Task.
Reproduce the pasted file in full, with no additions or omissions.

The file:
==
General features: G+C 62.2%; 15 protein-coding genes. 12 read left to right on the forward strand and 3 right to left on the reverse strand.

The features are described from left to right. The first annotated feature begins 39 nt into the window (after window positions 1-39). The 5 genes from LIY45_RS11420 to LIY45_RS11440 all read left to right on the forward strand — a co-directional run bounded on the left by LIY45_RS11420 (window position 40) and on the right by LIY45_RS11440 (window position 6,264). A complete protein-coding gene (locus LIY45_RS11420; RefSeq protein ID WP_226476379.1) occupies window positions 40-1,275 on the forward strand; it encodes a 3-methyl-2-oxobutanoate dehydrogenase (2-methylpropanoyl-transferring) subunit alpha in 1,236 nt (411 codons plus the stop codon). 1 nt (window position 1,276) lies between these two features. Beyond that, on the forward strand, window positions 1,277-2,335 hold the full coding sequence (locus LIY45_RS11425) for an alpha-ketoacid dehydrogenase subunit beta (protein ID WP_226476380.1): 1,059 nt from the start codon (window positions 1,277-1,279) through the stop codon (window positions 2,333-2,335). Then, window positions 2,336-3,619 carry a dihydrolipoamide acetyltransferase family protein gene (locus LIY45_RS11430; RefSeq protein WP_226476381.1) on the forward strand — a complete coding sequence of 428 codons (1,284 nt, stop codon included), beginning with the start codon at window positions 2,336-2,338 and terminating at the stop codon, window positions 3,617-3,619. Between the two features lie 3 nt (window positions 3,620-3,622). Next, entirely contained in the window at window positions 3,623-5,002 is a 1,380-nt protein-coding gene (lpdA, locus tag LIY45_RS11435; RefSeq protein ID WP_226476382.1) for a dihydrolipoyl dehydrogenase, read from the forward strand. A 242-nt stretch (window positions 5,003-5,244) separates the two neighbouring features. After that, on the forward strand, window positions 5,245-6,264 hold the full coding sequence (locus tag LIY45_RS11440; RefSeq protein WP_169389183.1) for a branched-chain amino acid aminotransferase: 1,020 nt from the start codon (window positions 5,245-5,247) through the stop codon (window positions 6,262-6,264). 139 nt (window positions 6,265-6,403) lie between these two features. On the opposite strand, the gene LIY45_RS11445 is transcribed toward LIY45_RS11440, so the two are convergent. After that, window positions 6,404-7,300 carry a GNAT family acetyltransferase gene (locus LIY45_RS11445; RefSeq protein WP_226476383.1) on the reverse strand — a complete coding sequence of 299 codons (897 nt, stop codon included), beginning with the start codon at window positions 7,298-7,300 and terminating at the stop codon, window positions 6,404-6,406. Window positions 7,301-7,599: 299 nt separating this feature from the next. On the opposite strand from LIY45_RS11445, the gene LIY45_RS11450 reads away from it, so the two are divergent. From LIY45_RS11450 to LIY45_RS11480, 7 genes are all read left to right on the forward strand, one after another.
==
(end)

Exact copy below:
General features: G+C 62.2%; 15 protein-coding genes. 12 read left to right on the forward strand and 3 right to left on the reverse strand.

The features are described from left to right. The first annotated feature begins 39 nt into the window (after window positions 1-39). The 5 genes from LIY45_RS11420 to LIY45_RS11440 all read left to right on the forward strand — a co-directional run bounded on the left by LIY45_RS11420 (window position 40) and on the right by LIY45_RS11440 (window position 6,264). A complete protein-coding gene (locus LIY45_RS11420; RefSeq protein ID WP_226476379.1) occupies window positions 40-1,275 on the forward strand; it encodes a 3-methyl-2-oxobutanoate dehydrogenase (2-methylpropanoyl-transferring) subunit alpha in 1,236 nt (411 codons plus the stop codon). 1 nt (window position 1,276) lies between these two features. Beyond that, on the forward strand, window positions 1,277-2,335 hold the full coding sequence (locus LIY45_RS11425) for an alpha-ketoacid dehydrogenase subunit beta (protein ID WP_226476380.1): 1,059 nt from the start codon (window positions 1,277-1,279) through the stop codon (window positions 2,333-2,335). Then, window positions 2,336-3,619 carry a dihydrolipoamide acetyltransferase family protein gene (locus LIY45_RS11430; RefSeq protein WP_226476381.1) on the forward strand — a complete coding sequence of 428 codons (1,284 nt, stop codon included), beginning with the start codon at window positions 2,336-2,338 and terminating at the stop codon, window positions 3,617-3,619. Between the two features lie 3 nt (window positions 3,620-3,622). Next, entirely contained in the window at window positions 3,623-5,002 is a 1,380-nt protein-coding gene (lpdA, locus tag LIY45_RS11435; RefSeq protein ID WP_226476382.1) for a dihydrolipoyl dehydrogenase, read from the forward strand. A 242-nt stretch (window positions 5,003-5,244) separates the two neighbouring features. After that, on the forward strand, window positions 5,245-6,264 hold the full coding sequence (locus tag LIY45_RS11440; RefSeq protein WP_169389183.1) for a branched-chain amino acid aminotransferase: 1,020 nt from the start codon (window positions 5,245-5,247) through the stop codon (window positions 6,262-6,264). 139 nt (window positions 6,265-6,403) lie between these two features. On the opposite strand, the gene LIY45_RS11445 is transcribed toward LIY45_RS11440, so the two are convergent. After that, window positions 6,404-7,300 carry a GNAT family acetyltransferase gene (locus LIY45_RS11445; RefSeq protein WP_226476383.1) on the reverse strand — a complete coding sequence of 299 codons (897 nt, stop codon included), beginning with the start codon at window positions 7,298-7,300 and terminating at the stop codon, window positions 6,404-6,406. Window positions 7,301-7,599: 299 nt separating this feature from the next. On the opposite strand from LIY45_RS11445, the gene LIY45_RS11450 reads away from it, so the two are divergent. From LIY45_RS11450 to LIY45_RS11480, 7 genes are all read left to right on the forward strand, one after another.